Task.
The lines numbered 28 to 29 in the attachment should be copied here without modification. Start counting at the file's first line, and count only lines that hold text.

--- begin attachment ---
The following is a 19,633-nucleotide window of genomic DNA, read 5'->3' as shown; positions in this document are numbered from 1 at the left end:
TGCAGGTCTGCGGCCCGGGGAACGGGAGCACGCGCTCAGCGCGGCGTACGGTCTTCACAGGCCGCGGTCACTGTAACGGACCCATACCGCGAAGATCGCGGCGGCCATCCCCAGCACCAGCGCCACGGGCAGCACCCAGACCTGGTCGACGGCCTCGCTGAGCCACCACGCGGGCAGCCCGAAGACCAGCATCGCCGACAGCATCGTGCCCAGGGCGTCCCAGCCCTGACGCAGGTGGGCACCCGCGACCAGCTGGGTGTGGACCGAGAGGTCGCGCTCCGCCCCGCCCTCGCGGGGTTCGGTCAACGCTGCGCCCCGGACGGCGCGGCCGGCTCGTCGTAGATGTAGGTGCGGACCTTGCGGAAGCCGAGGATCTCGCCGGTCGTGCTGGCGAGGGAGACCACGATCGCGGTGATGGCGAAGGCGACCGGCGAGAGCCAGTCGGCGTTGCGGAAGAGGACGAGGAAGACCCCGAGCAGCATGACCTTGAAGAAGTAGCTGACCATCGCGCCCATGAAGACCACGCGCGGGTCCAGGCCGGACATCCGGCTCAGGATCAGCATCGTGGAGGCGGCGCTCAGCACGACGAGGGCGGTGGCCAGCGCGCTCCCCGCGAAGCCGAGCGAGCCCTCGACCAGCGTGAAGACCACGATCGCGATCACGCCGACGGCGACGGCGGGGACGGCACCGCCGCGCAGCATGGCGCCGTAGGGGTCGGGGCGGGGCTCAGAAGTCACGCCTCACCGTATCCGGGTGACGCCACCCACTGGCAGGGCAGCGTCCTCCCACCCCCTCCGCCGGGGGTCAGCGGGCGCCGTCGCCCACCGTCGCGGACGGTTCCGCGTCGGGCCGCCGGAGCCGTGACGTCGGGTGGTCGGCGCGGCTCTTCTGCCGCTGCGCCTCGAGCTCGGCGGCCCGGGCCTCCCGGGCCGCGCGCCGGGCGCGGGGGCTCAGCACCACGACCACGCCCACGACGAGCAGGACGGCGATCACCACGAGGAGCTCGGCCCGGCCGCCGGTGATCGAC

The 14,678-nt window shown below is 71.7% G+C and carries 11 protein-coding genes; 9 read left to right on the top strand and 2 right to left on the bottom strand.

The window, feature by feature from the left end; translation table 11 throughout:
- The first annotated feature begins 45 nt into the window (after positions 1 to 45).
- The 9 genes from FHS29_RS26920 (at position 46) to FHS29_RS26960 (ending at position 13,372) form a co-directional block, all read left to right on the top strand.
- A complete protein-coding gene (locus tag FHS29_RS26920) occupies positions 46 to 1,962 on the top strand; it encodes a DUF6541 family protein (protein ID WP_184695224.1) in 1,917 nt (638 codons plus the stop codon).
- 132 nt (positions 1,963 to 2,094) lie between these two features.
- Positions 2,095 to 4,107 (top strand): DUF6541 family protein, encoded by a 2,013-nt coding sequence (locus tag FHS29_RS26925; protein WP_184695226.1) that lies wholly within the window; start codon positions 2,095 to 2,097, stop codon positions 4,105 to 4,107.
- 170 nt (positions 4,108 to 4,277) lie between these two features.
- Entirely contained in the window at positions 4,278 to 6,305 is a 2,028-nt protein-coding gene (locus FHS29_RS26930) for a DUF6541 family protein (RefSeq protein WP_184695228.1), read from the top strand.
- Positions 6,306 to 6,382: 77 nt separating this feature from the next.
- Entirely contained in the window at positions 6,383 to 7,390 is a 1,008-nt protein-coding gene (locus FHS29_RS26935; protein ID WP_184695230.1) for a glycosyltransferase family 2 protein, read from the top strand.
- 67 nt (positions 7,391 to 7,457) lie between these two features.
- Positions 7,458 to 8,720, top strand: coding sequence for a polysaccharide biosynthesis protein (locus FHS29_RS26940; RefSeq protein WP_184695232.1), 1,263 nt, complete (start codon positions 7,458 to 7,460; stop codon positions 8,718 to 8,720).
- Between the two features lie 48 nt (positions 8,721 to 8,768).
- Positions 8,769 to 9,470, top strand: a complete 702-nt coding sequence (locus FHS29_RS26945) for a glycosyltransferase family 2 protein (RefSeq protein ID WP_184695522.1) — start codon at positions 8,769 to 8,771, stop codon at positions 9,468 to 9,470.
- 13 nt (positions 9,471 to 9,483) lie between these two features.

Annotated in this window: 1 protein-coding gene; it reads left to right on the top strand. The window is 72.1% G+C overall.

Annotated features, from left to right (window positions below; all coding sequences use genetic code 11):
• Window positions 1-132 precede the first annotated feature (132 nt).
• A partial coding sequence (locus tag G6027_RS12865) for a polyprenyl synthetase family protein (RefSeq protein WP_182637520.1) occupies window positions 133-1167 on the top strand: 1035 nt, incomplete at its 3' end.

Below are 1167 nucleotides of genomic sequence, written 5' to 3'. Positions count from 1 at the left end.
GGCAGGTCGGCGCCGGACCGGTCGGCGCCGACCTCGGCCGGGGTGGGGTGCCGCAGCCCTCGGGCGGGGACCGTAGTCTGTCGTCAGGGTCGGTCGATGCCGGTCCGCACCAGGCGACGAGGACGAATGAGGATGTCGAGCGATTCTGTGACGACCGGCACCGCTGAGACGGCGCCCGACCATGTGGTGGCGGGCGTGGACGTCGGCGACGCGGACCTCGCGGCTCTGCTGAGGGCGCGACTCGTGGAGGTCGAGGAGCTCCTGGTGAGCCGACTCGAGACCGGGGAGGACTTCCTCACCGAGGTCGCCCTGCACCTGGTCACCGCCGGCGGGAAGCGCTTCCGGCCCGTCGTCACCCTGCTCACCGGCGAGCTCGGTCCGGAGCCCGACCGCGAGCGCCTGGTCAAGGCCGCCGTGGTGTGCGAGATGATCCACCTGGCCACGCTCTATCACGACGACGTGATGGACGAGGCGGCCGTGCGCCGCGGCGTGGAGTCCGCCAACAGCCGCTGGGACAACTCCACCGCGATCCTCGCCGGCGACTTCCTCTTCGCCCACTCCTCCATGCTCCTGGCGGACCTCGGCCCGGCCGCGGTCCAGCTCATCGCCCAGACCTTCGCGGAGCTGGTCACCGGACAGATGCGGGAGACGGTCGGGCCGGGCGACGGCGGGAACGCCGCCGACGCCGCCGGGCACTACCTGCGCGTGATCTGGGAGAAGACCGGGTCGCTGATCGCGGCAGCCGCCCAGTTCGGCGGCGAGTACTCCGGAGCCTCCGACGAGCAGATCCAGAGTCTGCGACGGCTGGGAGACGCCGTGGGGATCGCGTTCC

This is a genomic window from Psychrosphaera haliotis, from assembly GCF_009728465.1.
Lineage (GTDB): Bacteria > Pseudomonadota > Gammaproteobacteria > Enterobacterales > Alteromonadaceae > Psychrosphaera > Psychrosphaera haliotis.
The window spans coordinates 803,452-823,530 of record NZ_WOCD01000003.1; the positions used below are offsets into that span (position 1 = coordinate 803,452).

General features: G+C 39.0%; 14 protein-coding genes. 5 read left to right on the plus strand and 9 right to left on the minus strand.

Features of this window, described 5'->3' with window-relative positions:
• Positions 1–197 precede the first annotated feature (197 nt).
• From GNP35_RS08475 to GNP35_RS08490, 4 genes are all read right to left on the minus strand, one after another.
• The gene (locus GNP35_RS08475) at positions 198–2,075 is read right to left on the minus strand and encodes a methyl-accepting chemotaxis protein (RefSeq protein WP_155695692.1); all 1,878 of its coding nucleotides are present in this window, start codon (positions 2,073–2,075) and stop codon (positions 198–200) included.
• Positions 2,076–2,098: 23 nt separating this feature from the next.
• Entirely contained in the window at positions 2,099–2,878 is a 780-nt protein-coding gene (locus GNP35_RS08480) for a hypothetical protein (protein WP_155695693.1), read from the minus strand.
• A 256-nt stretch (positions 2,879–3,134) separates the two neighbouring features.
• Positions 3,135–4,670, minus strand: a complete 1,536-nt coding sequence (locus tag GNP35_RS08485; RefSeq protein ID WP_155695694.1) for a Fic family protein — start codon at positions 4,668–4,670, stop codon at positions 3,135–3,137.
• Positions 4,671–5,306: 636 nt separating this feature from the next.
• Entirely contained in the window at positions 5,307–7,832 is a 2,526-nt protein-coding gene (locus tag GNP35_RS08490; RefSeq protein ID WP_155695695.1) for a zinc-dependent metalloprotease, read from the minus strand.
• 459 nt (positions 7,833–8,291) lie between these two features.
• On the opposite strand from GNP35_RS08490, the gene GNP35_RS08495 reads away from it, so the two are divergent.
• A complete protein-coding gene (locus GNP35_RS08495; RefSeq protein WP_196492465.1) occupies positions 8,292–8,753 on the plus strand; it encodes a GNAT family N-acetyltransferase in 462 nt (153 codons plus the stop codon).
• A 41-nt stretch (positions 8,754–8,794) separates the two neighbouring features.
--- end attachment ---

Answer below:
General features: G+C 39.0%; 14 protein-coding genes. 5 read left to right on the plus strand and 9 right to left on the minus strand.

Features of this window, described 5'->3' with window-relative positions: